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Clinical Diagnosis and Subtyping of Cardiac Amyloidosis by Mass Spectrometry.

Journal article
Authors Emanuele Bobbio
Entela Bollano
S Esmaily
Christer Thomsen
Fredrik Noborn
Carina Sihlbom
Egor Vorontsov
Göran Dellgren
G Larson
Anders Oldfors
Kristjan Karason
Published in The Journal of heart and lung transplantation : the official publication of the International Society for Heart Transplantation
Volume 39
Issue 4S
Pages S234-S235
ISSN 1557-3117
Publication year 2020
Published at Core Facilities, Proteomics
Institute of Biomedicine
Department of Laboratory Medicine
Pages S234-S235
Language en
Subject categories Cardiovascular medicine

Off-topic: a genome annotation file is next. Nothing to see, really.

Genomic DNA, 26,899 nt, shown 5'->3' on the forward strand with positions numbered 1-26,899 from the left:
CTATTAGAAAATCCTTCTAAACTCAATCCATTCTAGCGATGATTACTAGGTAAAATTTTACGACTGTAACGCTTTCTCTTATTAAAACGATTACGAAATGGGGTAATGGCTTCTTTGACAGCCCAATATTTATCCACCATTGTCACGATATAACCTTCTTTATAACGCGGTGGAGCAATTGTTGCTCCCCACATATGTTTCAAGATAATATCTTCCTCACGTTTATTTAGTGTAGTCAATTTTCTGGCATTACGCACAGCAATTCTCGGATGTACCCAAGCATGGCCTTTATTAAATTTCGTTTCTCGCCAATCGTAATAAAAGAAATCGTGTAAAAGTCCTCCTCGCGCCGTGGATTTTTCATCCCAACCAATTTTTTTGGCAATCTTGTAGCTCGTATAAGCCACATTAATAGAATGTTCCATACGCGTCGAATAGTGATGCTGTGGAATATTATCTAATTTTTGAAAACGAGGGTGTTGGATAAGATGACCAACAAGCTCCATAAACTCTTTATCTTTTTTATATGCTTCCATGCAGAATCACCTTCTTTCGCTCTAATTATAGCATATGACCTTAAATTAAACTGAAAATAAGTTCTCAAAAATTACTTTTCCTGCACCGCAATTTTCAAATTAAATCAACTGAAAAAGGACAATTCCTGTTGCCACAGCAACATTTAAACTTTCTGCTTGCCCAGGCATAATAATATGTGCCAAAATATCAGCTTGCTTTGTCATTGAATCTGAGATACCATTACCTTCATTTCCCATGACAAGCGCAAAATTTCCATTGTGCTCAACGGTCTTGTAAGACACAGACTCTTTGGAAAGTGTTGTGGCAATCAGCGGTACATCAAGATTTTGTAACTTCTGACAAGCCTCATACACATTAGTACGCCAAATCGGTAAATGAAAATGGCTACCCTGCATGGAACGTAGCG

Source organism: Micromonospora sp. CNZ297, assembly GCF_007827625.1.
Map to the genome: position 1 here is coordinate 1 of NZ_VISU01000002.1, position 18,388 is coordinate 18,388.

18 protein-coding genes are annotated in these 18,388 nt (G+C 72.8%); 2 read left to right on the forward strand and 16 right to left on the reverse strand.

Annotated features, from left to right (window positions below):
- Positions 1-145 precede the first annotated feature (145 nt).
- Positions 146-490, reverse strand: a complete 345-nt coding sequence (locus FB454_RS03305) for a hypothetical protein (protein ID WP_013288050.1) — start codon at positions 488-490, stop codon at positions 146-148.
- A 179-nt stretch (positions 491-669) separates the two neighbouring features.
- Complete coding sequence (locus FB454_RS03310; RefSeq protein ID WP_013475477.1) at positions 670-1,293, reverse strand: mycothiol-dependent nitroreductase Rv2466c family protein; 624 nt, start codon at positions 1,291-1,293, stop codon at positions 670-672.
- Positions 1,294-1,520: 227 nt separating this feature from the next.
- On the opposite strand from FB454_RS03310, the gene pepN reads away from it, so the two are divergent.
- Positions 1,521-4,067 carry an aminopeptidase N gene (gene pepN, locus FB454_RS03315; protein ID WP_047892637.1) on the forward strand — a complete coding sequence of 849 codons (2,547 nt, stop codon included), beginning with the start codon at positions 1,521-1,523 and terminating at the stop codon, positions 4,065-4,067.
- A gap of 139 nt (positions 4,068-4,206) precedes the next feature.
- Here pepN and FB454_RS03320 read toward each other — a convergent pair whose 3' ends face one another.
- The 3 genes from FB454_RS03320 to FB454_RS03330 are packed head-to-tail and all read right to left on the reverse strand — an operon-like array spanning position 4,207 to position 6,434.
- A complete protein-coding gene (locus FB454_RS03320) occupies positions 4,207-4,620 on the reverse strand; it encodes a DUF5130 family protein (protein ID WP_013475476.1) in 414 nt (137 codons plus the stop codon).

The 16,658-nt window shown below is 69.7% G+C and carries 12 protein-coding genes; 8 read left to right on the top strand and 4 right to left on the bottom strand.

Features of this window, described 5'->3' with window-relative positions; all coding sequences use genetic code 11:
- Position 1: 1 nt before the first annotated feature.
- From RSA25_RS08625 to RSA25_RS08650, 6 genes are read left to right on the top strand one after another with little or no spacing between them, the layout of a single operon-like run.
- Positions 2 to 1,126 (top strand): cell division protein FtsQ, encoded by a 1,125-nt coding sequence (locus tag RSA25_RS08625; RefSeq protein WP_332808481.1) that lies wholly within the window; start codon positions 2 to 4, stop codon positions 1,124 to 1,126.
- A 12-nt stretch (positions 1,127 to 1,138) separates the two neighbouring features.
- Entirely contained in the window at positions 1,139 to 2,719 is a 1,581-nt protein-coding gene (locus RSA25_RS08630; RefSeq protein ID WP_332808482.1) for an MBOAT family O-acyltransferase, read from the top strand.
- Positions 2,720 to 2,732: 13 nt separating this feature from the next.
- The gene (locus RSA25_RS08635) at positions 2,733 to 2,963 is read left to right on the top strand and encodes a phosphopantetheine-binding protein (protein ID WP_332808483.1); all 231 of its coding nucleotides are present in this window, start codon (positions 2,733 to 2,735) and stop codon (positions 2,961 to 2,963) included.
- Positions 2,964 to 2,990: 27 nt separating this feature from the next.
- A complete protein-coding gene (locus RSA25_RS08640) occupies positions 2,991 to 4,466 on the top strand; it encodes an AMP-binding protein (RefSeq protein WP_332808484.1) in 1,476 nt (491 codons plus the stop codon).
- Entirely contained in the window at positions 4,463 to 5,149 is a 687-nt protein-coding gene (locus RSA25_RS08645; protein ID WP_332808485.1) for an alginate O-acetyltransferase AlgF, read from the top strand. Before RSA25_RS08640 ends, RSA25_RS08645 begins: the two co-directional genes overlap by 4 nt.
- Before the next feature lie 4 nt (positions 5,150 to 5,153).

Medical treatment for cardiac amyloidosis (CA) is evolving rapidly. Heart transplantation can be a valid option when followed by transplantation of bone marrow or liver, dependent on the type and origin of the amyloid protein. Thus, accurate typing of amyloidosis has implications for treatment, prognosis, and genetic counseling. Although non-invasive diagnostic techniques can type CA, endomyocardial biopsy (EMB) may be needed in the case of equivocal imaging findings or discordant data. We aimed to define the role of mass spectrometry (MS) for diagnosis and subtyping of CA.Nineteen previously diagnosed CA cases, who underwent EMB at Sahlgrenska University Hospital (SU), Gothenburg, between the beginning 1990s and 2016, were selected. MS analysis, modified from was conducted on duplicate samples from myocardial tissue for each case included.1 Clinical features and diagnoses were used as gold standard and compared to the MS findings.Clinical diagnosis and the MS analysis agreed in 14 cases (73.7 %); in 3/19 (15.8 %) diagnosis was unclear or discordant (Fig.1). MS analysis revealed that transthyretin (TTR) amyloidosis was the most abundant amyloid protein in the samples examined (9/19; 47.3 %), whereas the AA subtype only occurred in 1 case (5.2 %). The AL κ type amyloidosis occurred in 3 cases (15.8 %), and AL λ type in six cases (31.6 %). These results strongly correlated with the clinical features in all patients. Clinical diagnosis could not be retrieved from the medical records in 2 cases (10.4 %). Additional 20 patients with clinical CA are presently under study.MS analysis of a small amount of endomyocardial tissue can be used to subtype CA with a high diagnostic validity. The method differentiated between TTR, SAA and Ig light chain amyloidosis. AL κ and AL λ identities correlated to those found in serum and urine electrophoreses. MS can therefore be of use to subtype CA for cases in which clinical findings are inconclusive. 1) Brambilla F et al. Blood. 2012 Feb 23;119(8):1844-7.

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